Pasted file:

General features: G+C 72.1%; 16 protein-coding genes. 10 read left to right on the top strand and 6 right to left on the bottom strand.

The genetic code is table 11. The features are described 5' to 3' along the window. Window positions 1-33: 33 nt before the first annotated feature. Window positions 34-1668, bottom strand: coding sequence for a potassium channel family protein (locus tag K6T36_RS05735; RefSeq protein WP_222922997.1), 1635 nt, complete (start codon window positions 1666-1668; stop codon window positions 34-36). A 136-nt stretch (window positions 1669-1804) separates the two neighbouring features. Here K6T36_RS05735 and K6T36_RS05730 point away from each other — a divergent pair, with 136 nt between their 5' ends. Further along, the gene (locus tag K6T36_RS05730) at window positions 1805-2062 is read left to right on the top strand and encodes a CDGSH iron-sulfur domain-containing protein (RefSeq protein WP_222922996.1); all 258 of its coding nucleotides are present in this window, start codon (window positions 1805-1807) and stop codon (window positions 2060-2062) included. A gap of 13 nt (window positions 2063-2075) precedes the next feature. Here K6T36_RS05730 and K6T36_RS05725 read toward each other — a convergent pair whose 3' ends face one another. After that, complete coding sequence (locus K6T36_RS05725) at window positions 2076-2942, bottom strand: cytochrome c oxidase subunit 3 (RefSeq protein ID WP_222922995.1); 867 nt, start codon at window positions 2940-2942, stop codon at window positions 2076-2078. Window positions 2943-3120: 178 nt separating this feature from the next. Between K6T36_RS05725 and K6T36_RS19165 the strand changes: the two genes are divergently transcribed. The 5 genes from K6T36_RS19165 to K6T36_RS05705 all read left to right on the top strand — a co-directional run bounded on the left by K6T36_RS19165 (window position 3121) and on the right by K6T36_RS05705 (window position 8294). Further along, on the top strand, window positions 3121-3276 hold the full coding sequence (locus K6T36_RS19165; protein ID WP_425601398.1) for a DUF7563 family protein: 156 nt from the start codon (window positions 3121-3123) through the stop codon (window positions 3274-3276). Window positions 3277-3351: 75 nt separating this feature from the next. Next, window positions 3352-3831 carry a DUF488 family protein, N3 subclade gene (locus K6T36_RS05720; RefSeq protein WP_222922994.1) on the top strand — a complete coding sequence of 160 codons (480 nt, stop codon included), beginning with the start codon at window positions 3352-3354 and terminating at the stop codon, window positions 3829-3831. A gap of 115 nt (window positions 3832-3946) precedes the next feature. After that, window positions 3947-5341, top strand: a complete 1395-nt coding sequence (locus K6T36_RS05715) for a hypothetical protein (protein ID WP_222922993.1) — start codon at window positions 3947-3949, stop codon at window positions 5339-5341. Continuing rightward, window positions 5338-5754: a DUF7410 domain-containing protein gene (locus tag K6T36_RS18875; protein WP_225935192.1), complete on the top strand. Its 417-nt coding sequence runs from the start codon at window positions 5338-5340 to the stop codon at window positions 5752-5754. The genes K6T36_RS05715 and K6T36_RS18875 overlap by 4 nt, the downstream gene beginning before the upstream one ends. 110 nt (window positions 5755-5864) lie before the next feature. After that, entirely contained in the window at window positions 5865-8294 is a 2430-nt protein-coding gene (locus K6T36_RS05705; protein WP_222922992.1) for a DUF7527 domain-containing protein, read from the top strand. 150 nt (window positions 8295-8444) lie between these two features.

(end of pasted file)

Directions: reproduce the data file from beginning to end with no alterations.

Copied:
General features: G+C 72.1%; 16 protein-coding genes. 10 read left to right on the top strand and 6 right to left on the bottom strand.

The genetic code is table 11. The features are described 5' to 3' along the window. Window positions 1-33: 33 nt before the first annotated feature. Window positions 34-1668, bottom strand: coding sequence for a potassium channel family protein (locus tag K6T36_RS05735; RefSeq protein WP_222922997.1), 1635 nt, complete (start codon window positions 1666-1668; stop codon window positions 34-36). A 136-nt stretch (window positions 1669-1804) separates the two neighbouring features. Here K6T36_RS05735 and K6T36_RS05730 point away from each other — a divergent pair, with 136 nt between their 5' ends. Further along, the gene (locus tag K6T36_RS05730) at window positions 1805-2062 is read left to right on the top strand and encodes a CDGSH iron-sulfur domain-containing protein (RefSeq protein WP_222922996.1); all 258 of its coding nucleotides are present in this window, start codon (window positions 1805-1807) and stop codon (window positions 2060-2062) included. A gap of 13 nt (window positions 2063-2075) precedes the next feature. Here K6T36_RS05730 and K6T36_RS05725 read toward each other — a convergent pair whose 3' ends face one another. After that, complete coding sequence (locus K6T36_RS05725) at window positions 2076-2942, bottom strand: cytochrome c oxidase subunit 3 (RefSeq protein ID WP_222922995.1); 867 nt, start codon at window positions 2940-2942, stop codon at window positions 2076-2078. Window positions 2943-3120: 178 nt separating this feature from the next. Between K6T36_RS05725 and K6T36_RS19165 the strand changes: the two genes are divergently transcribed. The 5 genes from K6T36_RS19165 to K6T36_RS05705 all read left to right on the top strand — a co-directional run bounded on the left by K6T36_RS19165 (window position 3121) and on the right by K6T36_RS05705 (window position 8294). Further along, on the top strand, window positions 3121-3276 hold the full coding sequence (locus K6T36_RS19165; protein ID WP_425601398.1) for a DUF7563 family protein: 156 nt from the start codon (window positions 3121-3123) through the stop codon (window positions 3274-3276). Window positions 3277-3351: 75 nt separating this feature from the next. Next, window positions 3352-3831 carry a DUF488 family protein, N3 subclade gene (locus K6T36_RS05720; RefSeq protein WP_222922994.1) on the top strand — a complete coding sequence of 160 codons (480 nt, stop codon included), beginning with the start codon at window positions 3352-3354 and terminating at the stop codon, window positions 3829-3831. A gap of 115 nt (window positions 3832-3946) precedes the next feature. After that, window positions 3947-5341, top strand: a complete 1395-nt coding sequence (locus K6T36_RS05715) for a hypothetical protein (protein ID WP_222922993.1) — start codon at window positions 3947-3949, stop codon at window positions 5339-5341. Continuing rightward, window positions 5338-5754: a DUF7410 domain-containing protein gene (locus tag K6T36_RS18875; protein WP_225935192.1), complete on the top strand. Its 417-nt coding sequence runs from the start codon at window positions 5338-5340 to the stop codon at window positions 5752-5754. The genes K6T36_RS05715 and K6T36_RS18875 overlap by 4 nt, the downstream gene beginning before the upstream one ends. 110 nt (window positions 5755-5864) lie before the next feature. After that, entirely contained in the window at window positions 5865-8294 is a 2430-nt protein-coding gene (locus K6T36_RS05705; protein WP_222922992.1) for a DUF7527 domain-containing protein, read from the top strand. 150 nt (window positions 8295-8444) lie between these two features.